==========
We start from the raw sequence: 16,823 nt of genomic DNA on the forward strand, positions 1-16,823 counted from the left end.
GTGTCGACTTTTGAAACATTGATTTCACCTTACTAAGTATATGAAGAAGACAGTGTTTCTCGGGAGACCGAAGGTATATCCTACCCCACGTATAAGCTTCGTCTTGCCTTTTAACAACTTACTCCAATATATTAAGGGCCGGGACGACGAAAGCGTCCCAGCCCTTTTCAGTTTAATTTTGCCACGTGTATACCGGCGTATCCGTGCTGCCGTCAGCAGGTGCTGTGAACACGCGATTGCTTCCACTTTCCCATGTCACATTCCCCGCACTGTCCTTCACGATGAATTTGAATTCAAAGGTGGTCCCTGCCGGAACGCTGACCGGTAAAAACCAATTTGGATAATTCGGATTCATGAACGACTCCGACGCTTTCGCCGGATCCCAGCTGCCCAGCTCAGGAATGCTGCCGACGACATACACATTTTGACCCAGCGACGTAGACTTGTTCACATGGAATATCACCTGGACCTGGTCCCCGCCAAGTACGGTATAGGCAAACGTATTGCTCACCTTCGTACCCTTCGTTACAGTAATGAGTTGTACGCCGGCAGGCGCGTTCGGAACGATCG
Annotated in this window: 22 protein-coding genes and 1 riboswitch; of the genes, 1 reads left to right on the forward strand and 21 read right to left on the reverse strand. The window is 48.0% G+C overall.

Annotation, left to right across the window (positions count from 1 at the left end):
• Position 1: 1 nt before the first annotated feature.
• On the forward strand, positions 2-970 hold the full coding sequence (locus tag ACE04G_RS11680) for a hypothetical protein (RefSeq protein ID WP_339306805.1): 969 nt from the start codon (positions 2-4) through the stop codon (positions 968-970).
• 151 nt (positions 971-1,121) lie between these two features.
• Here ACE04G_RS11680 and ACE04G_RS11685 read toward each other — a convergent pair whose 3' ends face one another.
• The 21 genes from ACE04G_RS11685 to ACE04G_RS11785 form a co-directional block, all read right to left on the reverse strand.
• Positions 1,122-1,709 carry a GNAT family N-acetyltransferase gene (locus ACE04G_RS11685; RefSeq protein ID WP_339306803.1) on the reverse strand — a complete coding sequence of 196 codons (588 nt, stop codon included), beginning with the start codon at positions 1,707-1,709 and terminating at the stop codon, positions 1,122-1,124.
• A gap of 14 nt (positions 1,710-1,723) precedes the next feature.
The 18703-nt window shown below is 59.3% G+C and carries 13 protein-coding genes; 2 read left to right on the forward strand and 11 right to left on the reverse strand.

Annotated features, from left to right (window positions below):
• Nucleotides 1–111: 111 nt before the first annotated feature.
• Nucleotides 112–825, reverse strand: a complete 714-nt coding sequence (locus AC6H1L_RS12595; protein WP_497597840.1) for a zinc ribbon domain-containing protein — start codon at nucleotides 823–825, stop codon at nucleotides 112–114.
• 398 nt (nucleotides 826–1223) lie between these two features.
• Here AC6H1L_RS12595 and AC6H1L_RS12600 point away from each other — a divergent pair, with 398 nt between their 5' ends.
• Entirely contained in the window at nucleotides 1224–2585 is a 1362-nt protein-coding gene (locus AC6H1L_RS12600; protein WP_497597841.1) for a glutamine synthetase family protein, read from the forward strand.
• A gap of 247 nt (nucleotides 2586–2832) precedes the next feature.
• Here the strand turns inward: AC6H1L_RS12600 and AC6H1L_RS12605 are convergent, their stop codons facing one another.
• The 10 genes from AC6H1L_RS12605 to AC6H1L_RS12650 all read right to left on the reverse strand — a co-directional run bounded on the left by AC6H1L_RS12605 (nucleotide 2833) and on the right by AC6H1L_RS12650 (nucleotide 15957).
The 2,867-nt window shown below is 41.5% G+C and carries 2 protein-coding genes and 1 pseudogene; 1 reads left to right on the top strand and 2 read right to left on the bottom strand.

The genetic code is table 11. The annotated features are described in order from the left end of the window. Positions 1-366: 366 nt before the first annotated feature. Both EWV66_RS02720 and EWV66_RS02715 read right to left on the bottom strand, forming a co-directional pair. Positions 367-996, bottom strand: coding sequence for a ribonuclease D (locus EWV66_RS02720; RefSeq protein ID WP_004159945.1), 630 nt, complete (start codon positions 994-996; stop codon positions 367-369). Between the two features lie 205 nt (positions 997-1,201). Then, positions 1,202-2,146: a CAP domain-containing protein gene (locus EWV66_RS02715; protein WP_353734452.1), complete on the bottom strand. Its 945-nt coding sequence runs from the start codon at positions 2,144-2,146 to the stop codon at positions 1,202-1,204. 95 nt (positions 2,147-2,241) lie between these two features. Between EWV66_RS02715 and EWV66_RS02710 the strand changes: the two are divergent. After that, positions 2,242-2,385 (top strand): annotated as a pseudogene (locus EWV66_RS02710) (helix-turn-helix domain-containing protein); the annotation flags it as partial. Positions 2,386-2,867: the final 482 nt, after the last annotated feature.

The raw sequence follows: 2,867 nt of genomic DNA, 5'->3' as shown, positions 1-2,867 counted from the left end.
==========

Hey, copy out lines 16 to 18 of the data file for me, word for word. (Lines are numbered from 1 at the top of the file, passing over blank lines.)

• 398 nt (nucleotides 826–1223) lie between these two features.
• Here AC6H1L_RS12595 and AC6H1L_RS12600 point away from each other — a divergent pair, with 398 nt between their 5' ends.
• Entirely contained in the window at nucleotides 1224–2585 is a 1362-nt protein-coding gene (locus AC6H1L_RS12600; protein WP_497597841.1) for a glutamine synthetase family protein, read from the forward strand.